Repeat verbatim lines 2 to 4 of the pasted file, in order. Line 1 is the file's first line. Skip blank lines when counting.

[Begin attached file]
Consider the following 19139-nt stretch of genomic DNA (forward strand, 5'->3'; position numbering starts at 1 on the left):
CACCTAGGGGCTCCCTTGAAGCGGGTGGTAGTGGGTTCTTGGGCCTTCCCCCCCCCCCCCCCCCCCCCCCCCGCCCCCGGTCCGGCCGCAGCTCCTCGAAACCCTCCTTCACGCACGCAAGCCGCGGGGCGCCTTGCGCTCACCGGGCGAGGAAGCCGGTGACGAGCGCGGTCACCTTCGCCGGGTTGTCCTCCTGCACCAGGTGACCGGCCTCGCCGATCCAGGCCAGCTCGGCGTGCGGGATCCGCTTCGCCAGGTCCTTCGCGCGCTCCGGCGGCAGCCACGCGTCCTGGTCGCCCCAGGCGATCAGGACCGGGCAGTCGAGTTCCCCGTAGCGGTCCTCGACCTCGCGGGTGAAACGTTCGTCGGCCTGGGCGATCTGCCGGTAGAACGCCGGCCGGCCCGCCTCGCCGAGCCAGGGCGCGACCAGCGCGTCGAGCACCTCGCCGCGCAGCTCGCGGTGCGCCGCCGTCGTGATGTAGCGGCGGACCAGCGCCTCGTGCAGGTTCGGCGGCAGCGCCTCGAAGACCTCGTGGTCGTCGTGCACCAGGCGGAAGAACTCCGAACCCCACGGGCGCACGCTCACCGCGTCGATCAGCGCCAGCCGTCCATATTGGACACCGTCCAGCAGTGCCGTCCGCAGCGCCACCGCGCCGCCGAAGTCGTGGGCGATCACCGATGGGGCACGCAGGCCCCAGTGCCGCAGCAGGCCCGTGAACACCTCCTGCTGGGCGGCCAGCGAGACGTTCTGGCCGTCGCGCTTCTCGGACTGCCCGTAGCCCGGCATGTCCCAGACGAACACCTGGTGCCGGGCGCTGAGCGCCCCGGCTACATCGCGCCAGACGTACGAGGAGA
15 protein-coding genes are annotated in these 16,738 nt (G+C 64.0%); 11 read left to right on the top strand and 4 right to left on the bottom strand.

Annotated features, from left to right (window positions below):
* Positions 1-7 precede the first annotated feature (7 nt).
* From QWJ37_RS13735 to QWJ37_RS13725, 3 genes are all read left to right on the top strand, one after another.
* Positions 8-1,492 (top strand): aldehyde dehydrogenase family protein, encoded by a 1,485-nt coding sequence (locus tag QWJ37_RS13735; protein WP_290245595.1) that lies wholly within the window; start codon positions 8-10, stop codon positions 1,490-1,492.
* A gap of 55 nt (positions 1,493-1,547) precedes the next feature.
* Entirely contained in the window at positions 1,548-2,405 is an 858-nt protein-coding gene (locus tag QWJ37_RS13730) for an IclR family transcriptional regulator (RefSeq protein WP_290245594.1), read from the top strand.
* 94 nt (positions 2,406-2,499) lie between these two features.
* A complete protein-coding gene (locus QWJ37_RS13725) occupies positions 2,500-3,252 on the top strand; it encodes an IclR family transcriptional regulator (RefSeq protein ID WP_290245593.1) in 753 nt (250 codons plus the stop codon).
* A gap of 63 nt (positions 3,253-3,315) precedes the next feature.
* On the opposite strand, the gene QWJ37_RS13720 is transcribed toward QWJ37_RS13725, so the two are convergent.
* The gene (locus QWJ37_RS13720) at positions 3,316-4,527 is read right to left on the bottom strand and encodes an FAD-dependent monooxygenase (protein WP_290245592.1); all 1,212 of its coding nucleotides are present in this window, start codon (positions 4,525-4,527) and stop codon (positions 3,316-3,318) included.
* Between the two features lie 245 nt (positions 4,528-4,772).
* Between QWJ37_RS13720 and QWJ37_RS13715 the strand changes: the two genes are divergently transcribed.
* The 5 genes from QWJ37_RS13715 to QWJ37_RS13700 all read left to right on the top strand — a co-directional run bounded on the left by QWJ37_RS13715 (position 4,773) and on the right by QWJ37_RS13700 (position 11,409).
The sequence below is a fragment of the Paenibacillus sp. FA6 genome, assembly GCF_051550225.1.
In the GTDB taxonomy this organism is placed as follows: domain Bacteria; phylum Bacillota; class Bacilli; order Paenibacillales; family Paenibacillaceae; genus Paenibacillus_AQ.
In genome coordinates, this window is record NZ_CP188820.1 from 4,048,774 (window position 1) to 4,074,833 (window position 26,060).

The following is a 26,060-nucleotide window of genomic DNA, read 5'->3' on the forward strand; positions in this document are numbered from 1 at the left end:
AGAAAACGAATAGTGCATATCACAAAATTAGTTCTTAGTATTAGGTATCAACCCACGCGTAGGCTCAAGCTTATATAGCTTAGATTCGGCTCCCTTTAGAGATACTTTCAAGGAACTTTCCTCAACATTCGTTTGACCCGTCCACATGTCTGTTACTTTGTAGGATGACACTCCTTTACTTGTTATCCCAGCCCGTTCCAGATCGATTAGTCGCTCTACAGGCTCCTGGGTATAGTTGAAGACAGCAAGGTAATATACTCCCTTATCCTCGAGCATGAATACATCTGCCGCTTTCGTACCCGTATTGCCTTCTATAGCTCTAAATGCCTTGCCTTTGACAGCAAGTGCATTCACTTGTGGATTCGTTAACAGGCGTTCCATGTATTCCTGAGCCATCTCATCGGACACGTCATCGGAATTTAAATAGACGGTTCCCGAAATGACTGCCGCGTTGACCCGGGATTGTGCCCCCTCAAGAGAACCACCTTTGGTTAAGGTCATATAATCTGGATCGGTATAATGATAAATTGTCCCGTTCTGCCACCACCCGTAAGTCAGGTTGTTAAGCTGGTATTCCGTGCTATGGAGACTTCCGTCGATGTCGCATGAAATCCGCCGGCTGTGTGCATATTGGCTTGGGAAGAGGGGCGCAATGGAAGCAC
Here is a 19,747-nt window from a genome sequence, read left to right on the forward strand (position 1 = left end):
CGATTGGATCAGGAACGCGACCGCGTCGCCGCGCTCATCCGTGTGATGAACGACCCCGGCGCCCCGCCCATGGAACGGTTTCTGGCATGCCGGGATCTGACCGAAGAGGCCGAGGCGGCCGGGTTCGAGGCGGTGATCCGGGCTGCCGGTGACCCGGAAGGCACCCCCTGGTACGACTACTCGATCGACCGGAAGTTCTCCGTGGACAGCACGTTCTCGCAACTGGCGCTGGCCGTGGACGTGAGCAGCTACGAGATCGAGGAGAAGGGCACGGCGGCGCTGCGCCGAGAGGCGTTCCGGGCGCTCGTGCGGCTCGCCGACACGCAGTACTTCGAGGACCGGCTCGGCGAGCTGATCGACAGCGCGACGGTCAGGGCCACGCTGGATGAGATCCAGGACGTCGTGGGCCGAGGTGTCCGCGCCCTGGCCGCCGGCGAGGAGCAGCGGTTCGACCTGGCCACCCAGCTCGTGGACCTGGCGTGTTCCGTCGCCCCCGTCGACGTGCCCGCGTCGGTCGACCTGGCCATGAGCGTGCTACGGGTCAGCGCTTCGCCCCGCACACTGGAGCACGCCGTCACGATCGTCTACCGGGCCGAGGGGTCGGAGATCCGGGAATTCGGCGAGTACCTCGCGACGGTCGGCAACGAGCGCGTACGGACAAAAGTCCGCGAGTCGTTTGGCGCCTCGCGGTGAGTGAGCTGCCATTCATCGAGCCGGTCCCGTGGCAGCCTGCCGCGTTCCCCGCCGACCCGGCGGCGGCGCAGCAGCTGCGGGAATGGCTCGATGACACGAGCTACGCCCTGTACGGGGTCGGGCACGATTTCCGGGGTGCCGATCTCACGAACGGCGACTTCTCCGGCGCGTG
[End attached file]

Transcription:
CACCTAGGGGCTCCCTTGAAGCGGGTGGTAGTGGGTTCTTGGGCCTTCCCCCCCCCCCCCCCCCCCCCCCCCGCCCCCGGTCCGGCCGCAGCTCCTCGAAACCCTCCTTCACGCACGCAAGCCGCGGGGCGCCTTGCGCTCACCGGGCGAGGAAGCCGGTGACGAGCGCGGTCACCTTCGCCGGGTTGTCCTCCTGCACCAGGTGACCGGCCTCGCCGATCCAGGCCAGCTCGGCGTGCGGGATCCGCTTCGCCAGGTCCTTCGCGCGCTCCGGCGGCAGCCACGCGTCCTGGTCGCCCCAGGCGATCAGGACCGGGCAGTCGAGTTCCCCGTAGCGGTCCTCGACCTCGCGGGTGAAACGTTCGTCGGCCTGGGCGATCTGCCGGTAGAACGCCGGCCGGCCCGCCTCGCCGAGCCAGGGCGCGACCAGCGCGTCGAGCACCTCGCCGCGCAGCTCGCGGTGCGCCGCCGTCGTGATGTAGCGGCGGACCAGCGCCTCGTGCAGGTTCGGCGGCAGCGCCTCGAAGACCTCGTGGTCGTCGTGCACCAGGCGGAAGAACTCCGAACCCCACGGGCGCACGCTCACCGCGTCGATCAGCGCCAGCCGTCCATATTGGACACCGTCCAGCAGTGCCGTCCGCAGCGCCACCGCGCCGCCGAAGTCGTGGGCGATCACCGATGGGGCACGCAGGCCCCAGTGCCGCAGCAGGCCCGTGAACACCTCCTGCTGGGCGGCCAGCGAGACGTTCTGGCCGTCGCGCTTCTCGGACTGCCCGTAGCCCGGCATGTCCCAGACGAACACCTGGTGCCGGGCGCTGAGCGCCCCGGCTACATCGCGCCAGACGTACGAGGAGA
15 protein-coding genes are annotated in these 16,738 nt (G+C 64.0%); 11 read left to right on the top strand and 4 right to left on the bottom strand.

Annotated features, from left to right (window positions below):